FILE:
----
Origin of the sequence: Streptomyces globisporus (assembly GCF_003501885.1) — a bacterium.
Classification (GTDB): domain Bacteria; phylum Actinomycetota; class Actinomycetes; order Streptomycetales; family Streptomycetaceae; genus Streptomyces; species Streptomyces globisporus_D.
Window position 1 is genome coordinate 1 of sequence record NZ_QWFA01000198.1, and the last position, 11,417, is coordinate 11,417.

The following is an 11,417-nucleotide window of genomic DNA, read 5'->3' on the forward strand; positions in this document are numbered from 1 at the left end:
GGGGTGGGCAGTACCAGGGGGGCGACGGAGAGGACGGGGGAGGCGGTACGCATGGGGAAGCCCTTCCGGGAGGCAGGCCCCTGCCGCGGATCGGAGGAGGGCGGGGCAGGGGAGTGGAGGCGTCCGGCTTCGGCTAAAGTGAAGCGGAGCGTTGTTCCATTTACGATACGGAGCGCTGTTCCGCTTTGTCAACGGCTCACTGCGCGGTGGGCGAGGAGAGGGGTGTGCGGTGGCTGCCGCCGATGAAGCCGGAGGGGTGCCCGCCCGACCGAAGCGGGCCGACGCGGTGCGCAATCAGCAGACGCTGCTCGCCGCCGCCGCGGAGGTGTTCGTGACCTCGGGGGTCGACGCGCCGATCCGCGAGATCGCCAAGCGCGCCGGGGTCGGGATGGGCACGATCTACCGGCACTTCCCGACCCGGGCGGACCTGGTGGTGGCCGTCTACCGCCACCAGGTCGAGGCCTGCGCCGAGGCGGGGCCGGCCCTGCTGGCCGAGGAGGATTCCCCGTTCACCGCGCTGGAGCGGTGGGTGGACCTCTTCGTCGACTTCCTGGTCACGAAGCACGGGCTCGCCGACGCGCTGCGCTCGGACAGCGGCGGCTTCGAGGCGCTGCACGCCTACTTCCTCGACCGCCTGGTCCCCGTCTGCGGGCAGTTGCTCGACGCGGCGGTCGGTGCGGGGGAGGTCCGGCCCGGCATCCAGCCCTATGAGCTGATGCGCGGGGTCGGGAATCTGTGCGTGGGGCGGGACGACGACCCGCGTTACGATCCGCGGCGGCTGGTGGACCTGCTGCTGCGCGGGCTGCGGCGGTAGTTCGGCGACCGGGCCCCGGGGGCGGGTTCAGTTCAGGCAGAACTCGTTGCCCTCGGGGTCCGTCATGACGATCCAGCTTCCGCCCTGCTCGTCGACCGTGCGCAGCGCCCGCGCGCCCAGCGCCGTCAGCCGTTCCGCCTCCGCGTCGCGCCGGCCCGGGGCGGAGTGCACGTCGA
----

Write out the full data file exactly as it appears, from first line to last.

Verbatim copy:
Origin of the sequence: Streptomyces globisporus (assembly GCF_003501885.1) — a bacterium.
Classification (GTDB): domain Bacteria; phylum Actinomycetota; class Actinomycetes; order Streptomycetales; family Streptomycetaceae; genus Streptomyces; species Streptomyces globisporus_D.
Window position 1 is genome coordinate 1 of sequence record NZ_QWFA01000198.1, and the last position, 11,417, is coordinate 11,417.

The following is an 11,417-nucleotide window of genomic DNA, read 5'->3' on the forward strand; positions in this document are numbered from 1 at the left end:
GGGGTGGGCAGTACCAGGGGGGCGACGGAGAGGACGGGGGAGGCGGTACGCATGGGGAAGCCCTTCCGGGAGGCAGGCCCCTGCCGCGGATCGGAGGAGGGCGGGGCAGGGGAGTGGAGGCGTCCGGCTTCGGCTAAAGTGAAGCGGAGCGTTGTTCCATTTACGATACGGAGCGCTGTTCCGCTTTGTCAACGGCTCACTGCGCGGTGGGCGAGGAGAGGGGTGTGCGGTGGCTGCCGCCGATGAAGCCGGAGGGGTGCCCGCCCGACCGAAGCGGGCCGACGCGGTGCGCAATCAGCAGACGCTGCTCGCCGCCGCCGCGGAGGTGTTCGTGACCTCGGGGGTCGACGCGCCGATCCGCGAGATCGCCAAGCGCGCCGGGGTCGGGATGGGCACGATCTACCGGCACTTCCCGACCCGGGCGGACCTGGTGGTGGCCGTCTACCGCCACCAGGTCGAGGCCTGCGCCGAGGCGGGGCCGGCCCTGCTGGCCGAGGAGGATTCCCCGTTCACCGCGCTGGAGCGGTGGGTGGACCTCTTCGTCGACTTCCTGGTCACGAAGCACGGGCTCGCCGACGCGCTGCGCTCGGACAGCGGCGGCTTCGAGGCGCTGCACGCCTACTTCCTCGACCGCCTGGTCCCCGTCTGCGGGCAGTTGCTCGACGCGGCGGTCGGTGCGGGGGAGGTCCGGCCCGGCATCCAGCCCTATGAGCTGATGCGCGGGGTCGGGAATCTGTGCGTGGGGCGGGACGACGACCCGCGTTACGATCCGCGGCGGCTGGTGGACCTGCTGCTGCGCGGGCTGCGGCGGTAGTTCGGCGACCGGGCCCCGGGGGCGGGTTCAGTTCAGGCAGAACTCGTTGCCCTCGGGGTCCGTCATGACGATCCAGCTTCCGCCCTGCTCGTCGACCGTGCGCAGCGCCCGCGCGCCCAGCGCCGTCAGCCGTTCCGCCTCCGCGTCGCGCCGGCCCGGGGCGGAGTGCACGTCGA